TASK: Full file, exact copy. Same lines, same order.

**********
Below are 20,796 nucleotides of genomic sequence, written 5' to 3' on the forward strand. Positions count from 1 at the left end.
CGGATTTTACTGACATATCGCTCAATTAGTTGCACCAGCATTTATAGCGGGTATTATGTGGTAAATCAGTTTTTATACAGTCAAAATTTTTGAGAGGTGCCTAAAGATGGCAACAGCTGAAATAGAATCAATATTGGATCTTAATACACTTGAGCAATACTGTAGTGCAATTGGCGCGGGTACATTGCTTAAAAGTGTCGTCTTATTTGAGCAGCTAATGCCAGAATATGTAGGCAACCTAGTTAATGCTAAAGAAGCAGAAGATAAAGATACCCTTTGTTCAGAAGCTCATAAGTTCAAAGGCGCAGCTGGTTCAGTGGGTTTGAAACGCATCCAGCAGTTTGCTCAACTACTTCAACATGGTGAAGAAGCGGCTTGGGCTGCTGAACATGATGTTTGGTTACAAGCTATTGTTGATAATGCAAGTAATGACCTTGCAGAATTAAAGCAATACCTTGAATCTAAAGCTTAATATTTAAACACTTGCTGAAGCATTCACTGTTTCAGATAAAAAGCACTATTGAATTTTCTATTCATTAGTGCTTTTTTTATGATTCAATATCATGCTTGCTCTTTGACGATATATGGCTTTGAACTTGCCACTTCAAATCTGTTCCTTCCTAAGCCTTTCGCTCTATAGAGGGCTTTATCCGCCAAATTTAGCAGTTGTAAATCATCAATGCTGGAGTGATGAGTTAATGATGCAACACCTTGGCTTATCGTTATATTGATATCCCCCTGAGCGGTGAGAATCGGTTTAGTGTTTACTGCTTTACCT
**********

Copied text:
Below are 20,796 nucleotides of genomic sequence, written 5' to 3' on the forward strand. Positions count from 1 at the left end.
CGGATTTTACTGACATATCGCTCAATTAGTTGCACCAGCATTTATAGCGGGTATTATGTGGTAAATCAGTTTTTATACAGTCAAAATTTTTGAGAGGTGCCTAAAGATGGCAACAGCTGAAATAGAATCAATATTGGATCTTAATACACTTGAGCAATACTGTAGTGCAATTGGCGCGGGTACATTGCTTAAAAGTGTCGTCTTATTTGAGCAGCTAATGCCAGAATATGTAGGCAACCTAGTTAATGCTAAAGAAGCAGAAGATAAAGATACCCTTTGTTCAGAAGCTCATAAGTTCAAAGGCGCAGCTGGTTCAGTGGGTTTGAAACGCATCCAGCAGTTTGCTCAACTACTTCAACATGGTGAAGAAGCGGCTTGGGCTGCTGAACATGATGTTTGGTTACAAGCTATTGTTGATAATGCAAGTAATGACCTTGCAGAATTAAAGCAATACCTTGAATCTAAAGCTTAATATTTAAACACTTGCTGAAGCATTCACTGTTTCAGATAAAAAGCACTATTGAATTTTCTATTCATTAGTGCTTTTTTTATGATTCAATATCATGCTTGCTCTTTGACGATATATGGCTTTGAACTTGCCACTTCAAATCTGTTCCTTCCTAAGCCTTTCGCTCTATAGAGGGCTTTATCCGCCAAATTTAGCAGTTGTAAATCATCAATGCTGGAGTGATGAGTTAATGATGCAACACCTTGGCTTATCGTTATATTGATATCCCCCTGAGCGGTGAGAATCGGTTTAGTGTTTACTGCTTTACCT